St. Paul apartment tower fetches $51 million

  • Article by: JANET MOORE , Star Tribune
  • Updated: January 21, 2013 - 9:53 PM

Deal signals faith in metro urban apartment market.

Kellogg Square

Kellogg Square, a signature apartment tower in downtown St. Paul, has been sold for $51 million, a sign of confidence that the market for downtown apartments in the Twin Cities will remain strong.

The tower was sold by Sentinel Management to Bigos Management of Golden Valley, a big player in the Twin Cities apartment market that owns or manages more than 42 apartment communities, according to its website. Company officials did not respond to requests for comment Monday. The deal was finalized Dec. 31.

The sale comes at a time when downtown living, whether in Minneapolis or St. Paul, is gaining steam among downsizing baby boomers and debt-addled millennials. Building in downtown Minneapolis has surged with the construction of a number of high-profile, multimillion-dollar luxury apartment projects.

Although downtown St. Paul hasn't seen the same furious building of multifamily units, vacancy rates for apartments there remained stable last year at 2.8 percent, according to a report by Marquette Advisors. Downtown Minneapolis' vacancy rate was even stronger at 1.8 percent; in fact, the Twin Cities has the nation's third-lowest apartment vacancy rate, according to Reis Inc.

Kellogg Square, built in 1970, has 450 apartments, commercial space featuring Señor Wong's restaurant and other stores, plus a parking ramp with 594 stalls. Located at 111 E. Kellogg Blvd., the building is next to the Central Corridor light-rail line, slated to begin service in 2014.

Bigos Management already owns a fair amount of property in downtown St. Paul, including the Mears Park Place, Galtier Towers and the Lowertown Lofts Apartments.

Gina Dingman, president of NAI Everest in Minneapolis who represented Sentinel in the deal, says downtown St. Paul is hot in the local apartment market because "there's going to be a lot of public-private investment" with the St. Paul Saints ballpark, light rail and related optimism that some retail and restaurants will follow public transit.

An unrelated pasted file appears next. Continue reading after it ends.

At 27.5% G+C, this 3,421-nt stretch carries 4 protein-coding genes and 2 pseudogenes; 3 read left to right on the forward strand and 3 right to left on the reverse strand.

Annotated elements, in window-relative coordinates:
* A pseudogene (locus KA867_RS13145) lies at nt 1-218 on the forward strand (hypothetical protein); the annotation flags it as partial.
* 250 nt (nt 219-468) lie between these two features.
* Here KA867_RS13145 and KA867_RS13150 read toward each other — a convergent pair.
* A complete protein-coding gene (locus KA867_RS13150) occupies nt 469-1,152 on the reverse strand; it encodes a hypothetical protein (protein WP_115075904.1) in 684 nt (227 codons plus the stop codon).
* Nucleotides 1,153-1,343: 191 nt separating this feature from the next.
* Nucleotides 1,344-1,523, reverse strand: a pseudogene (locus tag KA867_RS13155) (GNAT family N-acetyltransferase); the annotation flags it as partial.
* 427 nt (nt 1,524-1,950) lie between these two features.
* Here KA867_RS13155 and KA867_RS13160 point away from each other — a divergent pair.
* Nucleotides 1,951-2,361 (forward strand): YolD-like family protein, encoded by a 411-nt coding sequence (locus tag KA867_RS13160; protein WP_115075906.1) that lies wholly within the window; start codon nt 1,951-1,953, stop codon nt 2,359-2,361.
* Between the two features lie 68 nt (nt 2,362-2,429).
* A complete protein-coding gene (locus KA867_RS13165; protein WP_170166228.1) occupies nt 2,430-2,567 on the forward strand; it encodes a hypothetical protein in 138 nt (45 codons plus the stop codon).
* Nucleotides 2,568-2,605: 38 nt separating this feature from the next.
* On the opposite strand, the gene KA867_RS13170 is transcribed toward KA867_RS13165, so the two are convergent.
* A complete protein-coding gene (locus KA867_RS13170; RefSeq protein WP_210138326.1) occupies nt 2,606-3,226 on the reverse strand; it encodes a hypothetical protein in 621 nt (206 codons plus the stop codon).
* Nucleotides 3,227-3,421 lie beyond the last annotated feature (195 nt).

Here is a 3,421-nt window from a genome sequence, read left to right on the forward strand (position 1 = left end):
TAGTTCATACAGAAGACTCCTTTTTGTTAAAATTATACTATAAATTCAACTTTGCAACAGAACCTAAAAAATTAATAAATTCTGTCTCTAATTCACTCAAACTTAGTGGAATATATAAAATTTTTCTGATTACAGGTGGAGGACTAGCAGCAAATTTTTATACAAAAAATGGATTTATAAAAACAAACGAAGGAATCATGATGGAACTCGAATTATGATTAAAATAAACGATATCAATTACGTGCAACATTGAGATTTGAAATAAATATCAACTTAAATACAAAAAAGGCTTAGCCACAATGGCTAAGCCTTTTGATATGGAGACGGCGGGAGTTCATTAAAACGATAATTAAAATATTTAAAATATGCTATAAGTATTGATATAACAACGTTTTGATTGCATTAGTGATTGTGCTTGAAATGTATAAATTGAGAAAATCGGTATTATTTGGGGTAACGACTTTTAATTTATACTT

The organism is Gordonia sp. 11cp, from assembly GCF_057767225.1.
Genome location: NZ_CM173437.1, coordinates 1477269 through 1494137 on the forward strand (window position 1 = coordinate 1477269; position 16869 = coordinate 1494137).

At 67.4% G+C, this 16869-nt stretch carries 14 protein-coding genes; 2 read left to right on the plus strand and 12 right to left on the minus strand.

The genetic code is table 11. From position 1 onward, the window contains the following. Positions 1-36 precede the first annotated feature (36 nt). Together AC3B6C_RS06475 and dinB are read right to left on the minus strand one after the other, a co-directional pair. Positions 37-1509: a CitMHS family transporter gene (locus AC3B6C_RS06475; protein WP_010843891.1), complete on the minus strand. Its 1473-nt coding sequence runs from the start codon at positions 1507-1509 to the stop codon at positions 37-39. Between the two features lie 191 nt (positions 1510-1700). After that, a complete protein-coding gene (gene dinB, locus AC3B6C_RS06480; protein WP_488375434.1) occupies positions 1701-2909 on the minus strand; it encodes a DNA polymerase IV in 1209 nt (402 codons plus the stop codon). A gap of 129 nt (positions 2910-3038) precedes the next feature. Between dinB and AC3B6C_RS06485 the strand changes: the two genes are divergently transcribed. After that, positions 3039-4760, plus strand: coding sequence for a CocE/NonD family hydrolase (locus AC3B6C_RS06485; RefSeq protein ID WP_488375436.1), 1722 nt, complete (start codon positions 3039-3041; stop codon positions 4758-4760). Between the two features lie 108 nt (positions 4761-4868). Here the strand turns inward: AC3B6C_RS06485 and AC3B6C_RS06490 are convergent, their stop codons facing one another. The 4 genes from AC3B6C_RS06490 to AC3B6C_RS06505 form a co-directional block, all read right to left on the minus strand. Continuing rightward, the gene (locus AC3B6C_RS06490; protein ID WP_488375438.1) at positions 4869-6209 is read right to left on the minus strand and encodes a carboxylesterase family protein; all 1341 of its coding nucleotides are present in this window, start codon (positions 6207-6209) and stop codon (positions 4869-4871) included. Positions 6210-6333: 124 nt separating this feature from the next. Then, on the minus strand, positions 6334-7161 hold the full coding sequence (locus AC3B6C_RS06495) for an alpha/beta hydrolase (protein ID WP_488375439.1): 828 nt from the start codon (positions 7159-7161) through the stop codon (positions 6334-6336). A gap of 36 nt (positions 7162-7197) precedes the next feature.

Earlier this month, the Mille Lacs Band of Ojibwe, which operates Grand Casinos in northern Minnesota, confirmed that it is buying two large hotels in downtown St. Paul, reportedly the Crowne Plaza Riverfront and the DoubleTree by Hilton.

However, that news is tempered by the impending departure of Macy's, leaving the downtown without a department store for the first time in more than a century. And last week, one of downtown St. Paul's major employers, Infor, said it is looking for new space in the metro area when the company's lease expires at Lawson Commons in 2015. Or, the former Lawson Software's 650 workers may stay put.

On the apartment front, the Marquette Advisors report indicates a significant amount of pent-up demand throughout the Twin Cities for "new urban apartments," with more than 14,000 units in various stages of development. "Developers are racing to get projects opened because those in the better locations" will likely have the most success, the report says.

But high rents may push some renters to become homeowners, especially since mortgage rates are at near-historic lows, the report states, adding, however, that not everyone can obtain a mortgage and some are simply renters by choice.

Janet Moore • 612-673-7752

  • get related content delivered to your inbox

  • manage my email subscriptions

ADVERTISEMENT

Connect with twitterConnect with facebookConnect with Google+Connect with PinterestConnect with PinterestConnect with RssfeedConnect with email newsletters

ADVERTISEMENT

ADVERTISEMENT

ADVERTISEMENT

ADVERTISEMENT

ADVERTISEMENT

 
Close